I had a bike fit done with Arland last year, and recently when he was in Manila, he contacted me to show some new toys that he brought along with him. I was in need of a few adjustments to my tri bike due to a new aerobar, so it was perfect timing for me to pay him a visit.
First up is this seatpost that is used to quickly switch saddles. I really like it because it allows him to quickly change saddles for the rider to see what he likes best. It’s similar to the one they use on the Slowtwitch Saddle Tour, and I was excited about this one because I had read about it before. Arland had it attached to a standard Thomson seatpost, but you can attach it to the top of your usual seatpost, lower it, and the commence with switching saddles by releasing and fastening the clamp.
I tried a few saddles from Selle SMP, ISM, and Selle Italia. I’ve always been curious how the Selle SMP feels like, and it’s actually pretty comfy. I now understand why a lot of pros like Bree Wee and Cameron Brown use it. I tried all the different widths, and I liked the second widest one the best. I also saw how the two ISMs were a bit wider than my Adamo Attack, and the Selle Italia one was pretty plush. It’s interesting to find out that it’ll take a while to find out what saddle works for you, but you won’t need long to find out if you don’t like a bad saddle.
The main advantage of this device is that you can quickly switch saddles and try them on your bike. It would normally take a fitter a few minutes on a normal seatpost, but this does it in a matter of seconds. Pretty useful if you wanna find the ideal saddle for you and your behind. You can also adjust it fore and aft, and tilt it to quickly account for usage differences in saddles.
In the end, I stayed with my fi’zi:k Arione Versus on my road bike because I’m pretty happy with the shape and length of the saddle, and the channel in the middle works to relieve saddle discomfort.
Next up is this Salsa adjustable stem. It’s used to simulate different stem lengths to see which one would work best with your bike.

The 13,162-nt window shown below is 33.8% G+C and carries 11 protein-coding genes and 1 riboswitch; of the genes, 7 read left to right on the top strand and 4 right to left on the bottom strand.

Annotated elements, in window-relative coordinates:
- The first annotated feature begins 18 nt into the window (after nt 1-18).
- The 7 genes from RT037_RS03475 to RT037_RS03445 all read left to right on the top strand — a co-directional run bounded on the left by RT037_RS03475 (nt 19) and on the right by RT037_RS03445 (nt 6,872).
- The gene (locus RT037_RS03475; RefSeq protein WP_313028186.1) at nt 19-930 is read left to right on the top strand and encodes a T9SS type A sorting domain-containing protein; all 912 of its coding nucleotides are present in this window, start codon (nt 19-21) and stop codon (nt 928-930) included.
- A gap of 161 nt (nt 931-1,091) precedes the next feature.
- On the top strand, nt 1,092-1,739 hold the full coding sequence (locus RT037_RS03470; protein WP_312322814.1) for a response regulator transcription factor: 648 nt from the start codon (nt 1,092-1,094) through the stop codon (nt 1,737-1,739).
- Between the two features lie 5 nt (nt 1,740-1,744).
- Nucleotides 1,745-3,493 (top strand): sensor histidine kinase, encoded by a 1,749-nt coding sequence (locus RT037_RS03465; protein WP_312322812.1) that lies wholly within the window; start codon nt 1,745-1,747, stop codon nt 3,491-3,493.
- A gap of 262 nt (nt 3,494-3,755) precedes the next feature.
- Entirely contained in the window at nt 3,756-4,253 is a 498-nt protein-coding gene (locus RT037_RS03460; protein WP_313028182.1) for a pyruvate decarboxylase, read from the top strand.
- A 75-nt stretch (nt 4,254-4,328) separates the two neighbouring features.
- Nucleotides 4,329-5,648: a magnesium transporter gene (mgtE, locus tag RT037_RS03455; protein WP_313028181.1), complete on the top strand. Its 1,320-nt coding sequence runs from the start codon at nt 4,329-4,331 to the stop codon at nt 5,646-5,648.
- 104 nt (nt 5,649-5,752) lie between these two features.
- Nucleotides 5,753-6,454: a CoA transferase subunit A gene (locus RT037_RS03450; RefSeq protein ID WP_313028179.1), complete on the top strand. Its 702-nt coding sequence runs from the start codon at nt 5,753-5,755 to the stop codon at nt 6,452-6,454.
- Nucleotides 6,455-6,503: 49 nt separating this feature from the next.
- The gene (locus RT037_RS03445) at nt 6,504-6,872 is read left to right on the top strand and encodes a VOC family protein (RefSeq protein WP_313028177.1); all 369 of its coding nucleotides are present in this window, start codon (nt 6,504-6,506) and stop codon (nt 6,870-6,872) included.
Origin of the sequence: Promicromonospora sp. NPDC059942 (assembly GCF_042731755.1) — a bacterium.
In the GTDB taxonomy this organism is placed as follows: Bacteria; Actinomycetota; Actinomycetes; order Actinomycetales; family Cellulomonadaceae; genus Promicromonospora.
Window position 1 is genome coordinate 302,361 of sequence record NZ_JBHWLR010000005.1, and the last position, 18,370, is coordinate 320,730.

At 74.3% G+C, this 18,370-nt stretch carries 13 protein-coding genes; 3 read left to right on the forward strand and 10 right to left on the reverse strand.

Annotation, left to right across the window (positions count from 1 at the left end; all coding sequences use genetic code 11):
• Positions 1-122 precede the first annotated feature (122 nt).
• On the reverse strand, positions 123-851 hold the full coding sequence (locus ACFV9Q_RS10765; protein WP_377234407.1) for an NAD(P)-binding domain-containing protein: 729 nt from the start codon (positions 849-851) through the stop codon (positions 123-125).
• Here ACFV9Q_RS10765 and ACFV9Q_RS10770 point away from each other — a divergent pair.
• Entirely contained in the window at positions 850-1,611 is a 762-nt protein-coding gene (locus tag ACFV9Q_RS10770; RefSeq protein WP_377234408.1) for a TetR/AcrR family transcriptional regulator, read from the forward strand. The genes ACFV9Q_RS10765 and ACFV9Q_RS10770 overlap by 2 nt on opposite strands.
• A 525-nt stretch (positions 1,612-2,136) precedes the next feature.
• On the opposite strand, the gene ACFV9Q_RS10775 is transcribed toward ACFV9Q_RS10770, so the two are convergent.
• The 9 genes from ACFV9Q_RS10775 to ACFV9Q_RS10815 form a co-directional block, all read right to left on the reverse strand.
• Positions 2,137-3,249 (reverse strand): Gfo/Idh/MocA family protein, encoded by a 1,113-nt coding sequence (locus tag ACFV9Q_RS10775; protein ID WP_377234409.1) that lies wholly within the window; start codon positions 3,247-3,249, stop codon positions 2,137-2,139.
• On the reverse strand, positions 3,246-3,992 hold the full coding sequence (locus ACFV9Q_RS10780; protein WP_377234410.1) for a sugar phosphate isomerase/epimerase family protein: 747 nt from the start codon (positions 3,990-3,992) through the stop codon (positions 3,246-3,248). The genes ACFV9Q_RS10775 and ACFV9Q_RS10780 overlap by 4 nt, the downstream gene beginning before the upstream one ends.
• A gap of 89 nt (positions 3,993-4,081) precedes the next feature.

Here Arland sets me up with the maximum length of 150mm. I don’t even think there’s a stem size that long in the market, but it’s possible with this device.
The only downside to this stem is that you can’t use it on the road–it’s just for bike fitting. It’s also a bit heavy to lug around, but Arland brings it along on his trips here because it’s proven useful.
Arland also has a tool that measures stack and reach, which are the two most important bike fit measurements, especially for a tri bike. This allows him to transfer fits from one bike to another as well as record a customer’s measurements.
These are what my X and Y measurements look like for my road bike with the coordinates that Arland is recommending for me.
Lastly, Arland brought out one of the things I found most interesting from this session. He’s had it for a while but since I don’t use Speedplay pedals, he never used them on me. It’s called the Determinator, and it allows for stance adjustment for Speedplay pedals during fitting. Speedplay is a fitter’s dream as it comes in different spindle lengths. Instead of using spacers like on my pedals, you can use the Determinator to figure out the right spindle length for you and order it from Speedplay.
The red one is a normal Speedplay pedal that Arland is using on his bike, and the green one is the Determinator Speedplay pedal, extended to the max stance width. You’ll see how much longer it is than the red one. You can set the width for the left and right pedal independently. In my case, my left pedal is farther out than the right one, which is of normal length, so if I were using Speedplay we’d figure that out with this tool.
It comes in this snazzy metal case for travel and storage. Of course you won’t need a set if you’re not doing bike fits for other people, but it’s good that Arland has them. Like the Salsa stem, it’s not for use on the road, but just for fitting purposes.
Another thing that Arland likes about Speedplay pedals is the fact that you can adjust float precisely. In fact this is what he did for Kuya Kim when he fitted him.
The last time Arland was here, he also brought a fit bike with him and he used it to perform bike fits at The Brick. I wasn’t able to see it in person, but that would be the best way for him to fit someone, in combination with these toys. But for traveling, this would be the set that he brings. He’s currently not in the Philippines but he’s here regularly, so if you’re interested in getting a fit from him, you can contact him.